The Day The Music Died At Harley-Davidson
This week, echos of Don McClain’s iconic ballad rang for the last time on the floor of the Harley-Davidson factory in York Pennsylvania. The music had died.
Employees were notified in a memo that personal radios, ipods, and music players would no longer be allowed on the factory floor and that the piped in music would be turned off, all in the name of employee safety and quality control.
“It’s a distraction,” said Maripat Blankenheim, director of external communications for Harley. “It’s really important for people – no matter what they do – to be focused on what they do.”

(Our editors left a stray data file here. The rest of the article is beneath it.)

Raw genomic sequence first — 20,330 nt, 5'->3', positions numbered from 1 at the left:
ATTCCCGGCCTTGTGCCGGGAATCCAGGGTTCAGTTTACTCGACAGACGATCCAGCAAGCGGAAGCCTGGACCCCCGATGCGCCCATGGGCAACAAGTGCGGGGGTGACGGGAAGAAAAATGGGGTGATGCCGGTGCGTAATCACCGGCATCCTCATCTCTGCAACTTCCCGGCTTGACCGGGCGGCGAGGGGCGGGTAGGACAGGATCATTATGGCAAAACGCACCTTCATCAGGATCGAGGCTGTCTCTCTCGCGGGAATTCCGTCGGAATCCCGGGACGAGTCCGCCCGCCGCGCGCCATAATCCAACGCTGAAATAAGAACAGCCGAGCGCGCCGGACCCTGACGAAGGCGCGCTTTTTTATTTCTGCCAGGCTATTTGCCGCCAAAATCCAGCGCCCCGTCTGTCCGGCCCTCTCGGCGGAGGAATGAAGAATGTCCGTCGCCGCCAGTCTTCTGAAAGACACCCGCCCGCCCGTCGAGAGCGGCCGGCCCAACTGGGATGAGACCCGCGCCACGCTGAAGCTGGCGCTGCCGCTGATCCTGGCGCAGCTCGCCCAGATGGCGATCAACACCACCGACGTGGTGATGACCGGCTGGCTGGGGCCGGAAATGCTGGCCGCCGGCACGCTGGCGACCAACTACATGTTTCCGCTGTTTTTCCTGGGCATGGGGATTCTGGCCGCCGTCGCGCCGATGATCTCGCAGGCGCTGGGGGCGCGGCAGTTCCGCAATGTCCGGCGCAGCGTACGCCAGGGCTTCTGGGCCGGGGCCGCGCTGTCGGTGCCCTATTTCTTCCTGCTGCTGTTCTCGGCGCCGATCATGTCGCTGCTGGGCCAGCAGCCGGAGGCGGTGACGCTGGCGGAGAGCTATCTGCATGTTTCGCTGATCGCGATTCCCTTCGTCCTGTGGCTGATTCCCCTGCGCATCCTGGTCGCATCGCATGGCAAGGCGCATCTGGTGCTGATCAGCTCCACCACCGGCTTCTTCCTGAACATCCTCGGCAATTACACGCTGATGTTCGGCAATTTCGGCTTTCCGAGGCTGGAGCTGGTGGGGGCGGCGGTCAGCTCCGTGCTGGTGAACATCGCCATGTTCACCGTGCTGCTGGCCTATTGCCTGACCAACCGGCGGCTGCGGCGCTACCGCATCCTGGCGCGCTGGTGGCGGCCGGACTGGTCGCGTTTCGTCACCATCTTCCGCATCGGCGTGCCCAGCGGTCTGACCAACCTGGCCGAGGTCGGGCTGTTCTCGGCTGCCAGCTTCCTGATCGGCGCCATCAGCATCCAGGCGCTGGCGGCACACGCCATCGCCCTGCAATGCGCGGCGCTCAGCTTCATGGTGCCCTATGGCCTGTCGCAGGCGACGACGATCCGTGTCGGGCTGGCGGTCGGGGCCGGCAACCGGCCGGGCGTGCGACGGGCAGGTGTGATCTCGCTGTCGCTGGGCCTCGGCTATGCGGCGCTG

The memo, written by John Dansby II, VP of Manufacturing said, ”As you are aware, it is imperative that we improve our safety and first-time quality performance,” he writes. “Too many distractions and potential hazards still exist in the workplace that impact our performance every day.”
“After much consideration, direct observation and discussions with various stakeholders,” Dansby continues, “I have concluded that radios and music are one such distraction to our work.”
Mike Argento, a newspaper columnist first posted the memo and says that morale at the plant is “in the toilet.” Read his post here.
OSHA (Occupational Safety and Health Administration) does not address music in manufacturing plants and most companies struggle with the issue, especially among jobs where monotonous routine tasks are performed.